When we first found out that Christian was blind, I can remember closing my eyes and literally thinking to myself "This is all a dream. I'm going to wake up any second." I have had to come to terms with the fact that Christian may never see my face, that he may never know what the color blue looks like. I have had to find peace with the knowledge that Christian might have to depend on someone for the rest of his life to help him accomplish things.
My gain: I have had the unique opportunity of watching Christian astound me, and others, with all the things that he can do, and that he does well. And I have learned to change my way of thinking, to take my focus off of what Christian can't do, to what he can do. His vision impairment doesn't make him as "pitiful" as I once thought it would. He is so secure and well adjusted in who he is and how he does things that I shocks me. I also would like to add here that I gained a new faith in God, a powerful, moving, life changing faith. I will never give up hope that one day Christian will see. I don't know when or how, but my faith in God will not allow me to let go of that hope. Faith is the substance of things hoped for, the evidence of things not seen. If God never does make it happen, I accept that without any bitterness, but if my faith in that hope is what makes it happen one day, then I will keep believing until the day I die.

My loss: Watching Christian struggle with so many things that other babies do without much help. Christian is 12 months old and he still doesn't crawl. He is getting close, but he's not there yet. I am guessing that he won't walk until somewhere around the age of two, and therapists have told me to expect it as late as three. It breaks my heart to have to see him struggle. Christian didn't smile for the first time until he was two months old. I wanted so bad for Christian to smile at me, to let me know he was happy, and it broke my heart that he couldn't see someone smile to learn how to do it.
My gain: Every single little milestone that Christian reaches is cause for celebration. Just today, Christian clapped for the first time, and I shouted because of the joy that consumed me. The first time he smiled, the first time he said "mama," the first time he sat alone, or fed himself, those meant so much simply because Christian did have to struggle to do those things, yet he perservered. A second gain with this is that I get to see just how strong Christian really is. He not only amazes me when I see just what he faces and conquers, but he convinces me that he WILL be ok.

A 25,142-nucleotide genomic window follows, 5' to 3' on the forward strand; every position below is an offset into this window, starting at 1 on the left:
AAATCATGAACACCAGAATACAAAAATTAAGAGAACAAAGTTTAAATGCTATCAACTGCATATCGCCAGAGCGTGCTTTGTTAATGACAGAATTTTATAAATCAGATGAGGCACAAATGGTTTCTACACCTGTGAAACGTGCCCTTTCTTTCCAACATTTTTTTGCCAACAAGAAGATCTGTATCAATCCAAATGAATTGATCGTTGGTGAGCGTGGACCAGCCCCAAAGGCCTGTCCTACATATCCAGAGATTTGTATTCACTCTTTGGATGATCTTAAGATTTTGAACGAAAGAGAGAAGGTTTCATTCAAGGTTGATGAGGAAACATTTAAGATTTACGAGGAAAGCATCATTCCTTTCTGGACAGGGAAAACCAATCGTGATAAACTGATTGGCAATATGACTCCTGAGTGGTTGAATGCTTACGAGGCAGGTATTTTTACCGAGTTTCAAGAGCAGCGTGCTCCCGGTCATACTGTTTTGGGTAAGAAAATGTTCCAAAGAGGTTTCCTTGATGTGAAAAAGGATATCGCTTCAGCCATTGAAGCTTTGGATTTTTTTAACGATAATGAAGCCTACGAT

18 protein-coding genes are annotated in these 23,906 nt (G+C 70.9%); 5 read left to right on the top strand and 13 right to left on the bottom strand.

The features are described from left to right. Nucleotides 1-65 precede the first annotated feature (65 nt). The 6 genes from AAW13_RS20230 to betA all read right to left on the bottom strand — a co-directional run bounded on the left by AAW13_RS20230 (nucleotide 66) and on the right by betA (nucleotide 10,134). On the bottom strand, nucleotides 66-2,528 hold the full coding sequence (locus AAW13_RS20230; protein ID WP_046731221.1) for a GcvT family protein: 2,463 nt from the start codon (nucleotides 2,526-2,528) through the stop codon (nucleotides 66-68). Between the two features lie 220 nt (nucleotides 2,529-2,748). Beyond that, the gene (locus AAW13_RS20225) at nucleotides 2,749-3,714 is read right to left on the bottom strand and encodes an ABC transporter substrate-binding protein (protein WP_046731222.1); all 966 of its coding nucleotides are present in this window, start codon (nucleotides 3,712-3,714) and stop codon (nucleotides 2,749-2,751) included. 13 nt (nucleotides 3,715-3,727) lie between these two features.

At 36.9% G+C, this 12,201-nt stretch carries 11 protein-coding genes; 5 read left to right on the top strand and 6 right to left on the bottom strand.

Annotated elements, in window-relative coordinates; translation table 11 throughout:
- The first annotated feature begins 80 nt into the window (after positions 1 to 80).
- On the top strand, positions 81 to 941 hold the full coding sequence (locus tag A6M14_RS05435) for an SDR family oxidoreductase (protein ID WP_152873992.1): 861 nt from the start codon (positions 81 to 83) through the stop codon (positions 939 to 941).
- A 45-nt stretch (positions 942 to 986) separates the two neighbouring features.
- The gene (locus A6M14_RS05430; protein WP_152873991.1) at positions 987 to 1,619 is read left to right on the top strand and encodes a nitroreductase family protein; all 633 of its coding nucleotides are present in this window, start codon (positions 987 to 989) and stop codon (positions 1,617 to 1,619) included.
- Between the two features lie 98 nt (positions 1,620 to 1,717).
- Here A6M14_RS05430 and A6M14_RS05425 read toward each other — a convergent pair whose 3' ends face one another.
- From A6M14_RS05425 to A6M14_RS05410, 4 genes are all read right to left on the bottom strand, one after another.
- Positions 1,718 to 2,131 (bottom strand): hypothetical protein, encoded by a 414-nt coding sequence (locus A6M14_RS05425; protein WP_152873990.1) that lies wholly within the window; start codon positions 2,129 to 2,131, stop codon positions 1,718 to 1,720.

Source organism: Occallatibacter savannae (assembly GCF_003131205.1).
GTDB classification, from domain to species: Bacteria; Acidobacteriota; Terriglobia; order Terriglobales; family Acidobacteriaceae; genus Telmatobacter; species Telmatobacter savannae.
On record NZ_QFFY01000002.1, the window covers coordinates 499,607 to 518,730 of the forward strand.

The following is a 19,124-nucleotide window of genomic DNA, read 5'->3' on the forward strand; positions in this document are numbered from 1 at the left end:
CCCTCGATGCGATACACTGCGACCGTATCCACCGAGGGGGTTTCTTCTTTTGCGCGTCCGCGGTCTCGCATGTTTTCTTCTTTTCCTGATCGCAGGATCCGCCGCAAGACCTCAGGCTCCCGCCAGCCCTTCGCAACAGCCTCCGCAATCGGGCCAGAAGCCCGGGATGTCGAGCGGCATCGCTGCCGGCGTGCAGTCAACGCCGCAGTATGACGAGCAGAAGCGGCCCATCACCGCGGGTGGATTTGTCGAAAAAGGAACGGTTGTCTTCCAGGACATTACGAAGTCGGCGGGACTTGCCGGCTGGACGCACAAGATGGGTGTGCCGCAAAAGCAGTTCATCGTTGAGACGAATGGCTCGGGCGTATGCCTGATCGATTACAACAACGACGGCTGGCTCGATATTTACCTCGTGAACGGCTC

My loss: The pain of watching Christian go through surgeries. This is BY FAR the most painful thing I've experienced. I tell people that the only way I can describe the pain is that you can feel yourself breathing, but you are not sure how you're still alive. I hurt so bad that I literally thought I would fall over dead sometimes.
My gains: I treasure every day, every moment I have with Christian. It's harder for me to lose my temper with him because I realize that I'd rather have him here and misbehaving then for him to not be here at all. I have watched Christian waking up from surgery, both eyes blacked, bleeding from both eyes, his nose, and his mouth, gasping for breath, moaning in pain, and swollen to three times his normal size. Somehow, the fact that I never get to sleep in anymore, or that Christian can be super fussy when he doesn't feel good, just don't seem to matter all that much.

My loss: My relationship with Chris has suffered tremendously since Christian's birth. I won't go into gorey details, but I will say that with the national divorce rate at 50 to 60%, the divorce rate for parents with special needs children is 70 - 80%. The extra pressure and added stress wear hard on a marriage. We are not the same people we use to be, and our relationship is definitely different.
My gain: I have become more independent. I depend on myself for much more now. and I know now just how strong I am because I've had to withstand so much without that support system of a spouse standing beside me. I am confident that I am going to be ok.

As a reflection on all of this, I have to say, that I think everything happens for a reason. I know that God knew all of this would happen long before it ever did, and I believe that He has plans to prosper me and Christian and to give us hope and a future. I know that although I've suffered a lot of loss in the past few years, I have gained so much more; things that most people will never suffer, but also that most people will never gain. Of course, if I could do something to make Christian better, to wholly heal him, I would do it in a heartbeat, but if I had to do everything over again, I would do it. I choose not to be defeated.